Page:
Climate Change and health of children

A recent study shared an interesting retrospective on the topic

by Lorenzo Ciotti
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Climate Change and health of children
© Christopher Furlong / Staff Getty Images News

The increase in temperature at medium and high latitudes could favor the spread of diseases of tropical origin such as malaria and other diseases carried by insects especially in conjunction with heat waves. Global warming has a negative impact on human health due to the increase in extreme weather events and indirectly due to the negative effect it has on food production; those who work in the open air are considered particularly vulnerable. Climatologists warn of the possible influence of global warming on the stability of populations, with a possible increase in mass emigration from countries in the South of the World to countries in the Western world due to the worsening of their quality of life.

In general, in addition to the melting of ice in glaciers and polar ice caps with consequent rise in sea levels and reduction of land mass, an increase in temperature means an increase in the energy present in the atmosphere and therefore more extreme weather events with greater violence; the chemical alteration of the atmosphere causes a chemical alteration of all ecosystems. However, it is still very difficult to predict how the current global warming will actually affect the planetary system. The global climate is a multifactorial non-linear system, so climatology can establish trends, but not detailed short-term events typical of meteorological analyses.

According to scholars, at a meteorological level, that is, at seasonal and lower time scales, a more energetic atmosphere would cause an acceleration of the water cycle and greater air exchanges along the meridians (strong undulations of the Rossby wave) with an increase in associated extreme phenomena (floods, cloudbursts, hurricanes, droughts, heat waves, cold waves, etc.), with strong repercussions on agricultural crops and in general on anthropized and non-anthropized areas.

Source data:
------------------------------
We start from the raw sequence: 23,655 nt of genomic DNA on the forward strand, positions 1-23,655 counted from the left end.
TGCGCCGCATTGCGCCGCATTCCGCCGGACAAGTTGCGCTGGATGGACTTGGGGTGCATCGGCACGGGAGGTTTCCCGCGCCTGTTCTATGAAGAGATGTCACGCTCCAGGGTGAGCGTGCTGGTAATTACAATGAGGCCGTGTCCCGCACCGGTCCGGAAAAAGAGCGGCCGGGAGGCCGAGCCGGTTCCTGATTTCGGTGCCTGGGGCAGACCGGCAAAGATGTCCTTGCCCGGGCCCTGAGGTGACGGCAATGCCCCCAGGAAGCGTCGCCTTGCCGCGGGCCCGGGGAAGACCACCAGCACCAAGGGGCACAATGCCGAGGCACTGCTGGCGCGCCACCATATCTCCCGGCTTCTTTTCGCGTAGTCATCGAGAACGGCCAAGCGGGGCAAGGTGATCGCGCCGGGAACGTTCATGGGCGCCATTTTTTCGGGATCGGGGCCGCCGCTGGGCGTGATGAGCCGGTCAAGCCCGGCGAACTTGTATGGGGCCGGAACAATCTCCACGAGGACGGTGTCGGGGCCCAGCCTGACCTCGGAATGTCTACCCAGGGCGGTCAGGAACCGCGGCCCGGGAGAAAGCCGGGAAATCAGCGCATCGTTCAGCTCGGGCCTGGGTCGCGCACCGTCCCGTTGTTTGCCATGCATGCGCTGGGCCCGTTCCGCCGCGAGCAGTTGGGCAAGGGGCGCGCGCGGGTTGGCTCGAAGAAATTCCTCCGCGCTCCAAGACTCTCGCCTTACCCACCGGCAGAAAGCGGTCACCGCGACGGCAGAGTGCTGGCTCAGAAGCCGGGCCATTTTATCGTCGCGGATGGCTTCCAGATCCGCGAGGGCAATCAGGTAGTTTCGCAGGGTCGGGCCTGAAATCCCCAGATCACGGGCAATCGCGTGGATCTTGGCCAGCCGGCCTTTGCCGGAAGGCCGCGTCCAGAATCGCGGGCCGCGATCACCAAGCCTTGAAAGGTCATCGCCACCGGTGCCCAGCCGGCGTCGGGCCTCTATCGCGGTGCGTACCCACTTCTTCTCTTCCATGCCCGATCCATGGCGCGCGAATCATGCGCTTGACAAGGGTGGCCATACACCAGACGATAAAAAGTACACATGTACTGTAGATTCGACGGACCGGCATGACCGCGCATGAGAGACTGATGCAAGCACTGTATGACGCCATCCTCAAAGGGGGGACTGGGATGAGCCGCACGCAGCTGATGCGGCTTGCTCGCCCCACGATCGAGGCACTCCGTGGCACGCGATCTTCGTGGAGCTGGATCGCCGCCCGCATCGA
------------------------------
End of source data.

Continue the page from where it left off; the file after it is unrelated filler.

Children and climate crisis
Children and climate crisis© Christopher Furlong / Staff Getty Images News
 

But what is the effect of the climate crisis on children's health?

The study Climate Change and Health of Children: Our Borrowed Future, published in the Journal of pediatric health care : official publication of the National Association of Pediatric Nurse Associates & Practitioners, made an interesting retrospective on the issue.

The researchers explain: "Children are disproportionately vulnerable to the impacts of climate change due to physiological, developmental, behavioral, and social factors. Furthermore, they are likely to experience the consequences throughout their lives. This paper examines the health impacts of climate change on children's health, highlights specific vulnerabilities, and offers recommendations for pediatric health professionals for mitigation, adaptation, policy, and personal interventions to address our changing climate. Health professionals can support families in mitigation and adaptation strategies to reduce risk from climate change."